A. We’ll definitely give General Brown an opportunity to put eyes on it, and we look forward to his guidance to shape it. But he was at the Corona, and he’s been supportive of our plan of action. We’re looking to get some time with him in mid-August to go over some of the final details, and then we expect to have an IOC [initial operational capability] Air Expeditionary Force construct by Oct. 1.
But … we already have obligations to the Joint Staff for Global Force Management; things we have to deploy as the immediate-response force that will be going in October. So, our new AEF has to converge with some decisions already made, and it won’t be the final product.
I would expect full operational capability by October 2021. And then you’ll have combat-credible teams and squadrons train together, or train separately at their own bases and come together in a high-end combat-certification exercise, something akin to a Red Flag. … And we’ll aggregate these capabilities together, and they’ll be offered to the Joint Staff and Secretary of Defense, either as one big AEF or we’ll disaggregate them for Global Force Management.
But—a key point here—is if the Secretary of Defense had a need for a big AEF to be aggregated on short notice now … we would be hard-pressed, based on the speed and relevance of modern combat, to pull that together. It would be very, very hard, if not impossible. We can’t build the way we have and then all of a sudden have a requirement to aggregate in a combat zone … and have a cohesive fighting team.
So, that’s some of the calculus of why we have to build and train to a cohesive fighting AEF.
Q. We’re hearing a lot about logistics under fire and rapidly moving from one austere base to another in wartime. How is this going to be exercised in the next few years?
A. The preponderance of our logistics infrastructure rides on our unclassified network, and so you could think of it, first and foremost, as networks under cyberattack. Every day is game day; our cyber ninjas are having to operate in the most contested and congested arena. If our guard is down, those important supplies are either at risk of being late to need or never showing up at a forward location.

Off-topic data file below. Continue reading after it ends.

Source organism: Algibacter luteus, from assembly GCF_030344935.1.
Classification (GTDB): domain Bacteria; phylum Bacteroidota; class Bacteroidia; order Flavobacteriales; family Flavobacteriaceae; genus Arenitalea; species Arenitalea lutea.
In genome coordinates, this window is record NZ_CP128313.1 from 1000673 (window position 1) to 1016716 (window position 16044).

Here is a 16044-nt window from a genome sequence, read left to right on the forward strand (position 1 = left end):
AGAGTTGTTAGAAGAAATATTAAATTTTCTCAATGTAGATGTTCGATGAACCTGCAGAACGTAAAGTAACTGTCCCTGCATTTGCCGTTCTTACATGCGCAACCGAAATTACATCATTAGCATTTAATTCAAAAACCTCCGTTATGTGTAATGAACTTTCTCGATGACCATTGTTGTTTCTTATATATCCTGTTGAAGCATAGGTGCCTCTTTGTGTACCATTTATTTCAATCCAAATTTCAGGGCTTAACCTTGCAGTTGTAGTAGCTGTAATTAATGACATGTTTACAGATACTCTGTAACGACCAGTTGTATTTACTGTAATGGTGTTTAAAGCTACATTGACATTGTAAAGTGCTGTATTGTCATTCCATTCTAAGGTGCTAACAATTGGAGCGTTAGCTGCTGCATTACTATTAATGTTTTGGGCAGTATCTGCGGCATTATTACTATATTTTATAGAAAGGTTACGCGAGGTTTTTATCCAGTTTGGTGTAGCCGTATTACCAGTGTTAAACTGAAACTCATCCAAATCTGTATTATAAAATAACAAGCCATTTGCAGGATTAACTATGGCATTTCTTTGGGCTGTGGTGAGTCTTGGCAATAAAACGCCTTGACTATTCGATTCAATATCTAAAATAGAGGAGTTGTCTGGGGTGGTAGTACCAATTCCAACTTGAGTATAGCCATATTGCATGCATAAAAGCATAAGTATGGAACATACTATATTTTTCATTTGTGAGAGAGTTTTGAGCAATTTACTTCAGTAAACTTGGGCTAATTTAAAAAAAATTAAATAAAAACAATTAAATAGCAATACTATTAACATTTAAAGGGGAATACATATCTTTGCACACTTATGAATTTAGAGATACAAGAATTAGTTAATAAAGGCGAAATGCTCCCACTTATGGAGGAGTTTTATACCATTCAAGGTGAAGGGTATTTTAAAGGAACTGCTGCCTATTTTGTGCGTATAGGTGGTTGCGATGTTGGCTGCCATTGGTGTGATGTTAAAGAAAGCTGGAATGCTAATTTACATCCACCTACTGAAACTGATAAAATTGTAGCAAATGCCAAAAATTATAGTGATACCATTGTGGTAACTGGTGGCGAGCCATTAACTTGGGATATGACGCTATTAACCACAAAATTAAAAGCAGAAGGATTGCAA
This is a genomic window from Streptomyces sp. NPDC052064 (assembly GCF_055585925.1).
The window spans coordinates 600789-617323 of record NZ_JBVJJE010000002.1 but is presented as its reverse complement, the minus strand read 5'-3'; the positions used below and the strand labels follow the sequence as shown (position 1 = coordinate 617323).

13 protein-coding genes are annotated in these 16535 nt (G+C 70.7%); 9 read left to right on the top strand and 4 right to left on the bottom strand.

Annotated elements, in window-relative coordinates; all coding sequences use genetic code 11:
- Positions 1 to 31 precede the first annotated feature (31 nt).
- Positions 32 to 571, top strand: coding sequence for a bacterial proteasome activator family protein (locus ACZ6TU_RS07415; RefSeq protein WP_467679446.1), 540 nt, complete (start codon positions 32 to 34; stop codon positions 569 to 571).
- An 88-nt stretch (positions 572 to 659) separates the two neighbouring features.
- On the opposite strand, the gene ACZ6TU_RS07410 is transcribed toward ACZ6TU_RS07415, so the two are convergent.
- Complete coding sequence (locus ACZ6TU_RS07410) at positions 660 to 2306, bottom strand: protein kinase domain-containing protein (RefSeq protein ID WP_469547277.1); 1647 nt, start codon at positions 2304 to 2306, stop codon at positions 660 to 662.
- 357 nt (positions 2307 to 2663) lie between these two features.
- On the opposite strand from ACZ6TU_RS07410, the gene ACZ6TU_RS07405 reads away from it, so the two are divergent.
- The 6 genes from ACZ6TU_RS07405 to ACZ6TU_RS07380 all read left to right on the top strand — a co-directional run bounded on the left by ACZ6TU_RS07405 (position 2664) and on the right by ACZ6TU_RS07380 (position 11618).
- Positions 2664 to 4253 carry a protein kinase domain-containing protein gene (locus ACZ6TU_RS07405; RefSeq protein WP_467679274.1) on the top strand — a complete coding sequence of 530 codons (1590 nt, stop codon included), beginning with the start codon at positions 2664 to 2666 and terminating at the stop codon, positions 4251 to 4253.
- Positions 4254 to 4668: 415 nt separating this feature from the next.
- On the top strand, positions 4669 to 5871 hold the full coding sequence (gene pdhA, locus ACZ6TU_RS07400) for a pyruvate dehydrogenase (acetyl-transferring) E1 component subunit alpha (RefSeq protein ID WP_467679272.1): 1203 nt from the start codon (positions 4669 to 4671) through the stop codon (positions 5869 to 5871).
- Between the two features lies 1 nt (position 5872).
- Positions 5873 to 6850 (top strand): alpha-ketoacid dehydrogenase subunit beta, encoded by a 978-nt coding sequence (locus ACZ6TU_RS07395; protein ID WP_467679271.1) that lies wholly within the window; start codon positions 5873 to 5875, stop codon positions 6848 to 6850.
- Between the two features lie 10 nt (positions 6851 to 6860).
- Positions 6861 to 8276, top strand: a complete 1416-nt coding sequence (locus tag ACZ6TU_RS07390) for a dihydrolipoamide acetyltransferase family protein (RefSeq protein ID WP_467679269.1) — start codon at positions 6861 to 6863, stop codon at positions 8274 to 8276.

So that gets a bit at the question of what you have to preposition, what organic supplies you take, and your distribution capabilities, hubs and spokes, and ability to distribute in foreign locations. … I don’t think we’ll see a faster pace of these exercises, but see them incorporated more into the existing exercises.
Q. How is the Air Force’s operating tempo today different than at the height of Operations Inherent Resolve and Enduring Freedom? Is the Air Force in a reset or rebuilding period now? Or is there just no time for that?
A. We’re somewhere in between. Our pace around the globe hasn’t really slowed down, but the dynamics have changed. Take our Air National Guardsmen, for example. We tend to think of Air Force operations as big movements of B-1 bombers and tankers and fighters—big operations like we’ve been doing in the Middle East for 18 years.
Now, think about what our Air Guardsmen are doing today. We had to surge them—many of them civilian medical experts—in such a way that we didn’t do damage to their homefront. We surged them to different places all over the U.S. to deal with coronavirus. That was a huge surge, and they’re still doing that. And then in the civilian unrest, our Guardsmen had to step forward and provide additional security in and around installations, and sometimes in the cities. So, all of that is above and beyond the Guard flying missions everyday in the Middle East and anywhere else around the world. We ask a lot of them, and in their eyes, it hasn’t slowed down. And we’re about to get into wildfire season and hurricane season where we’ll have to rely on our Title 32 Guard members to lead the task forces that respond to crises.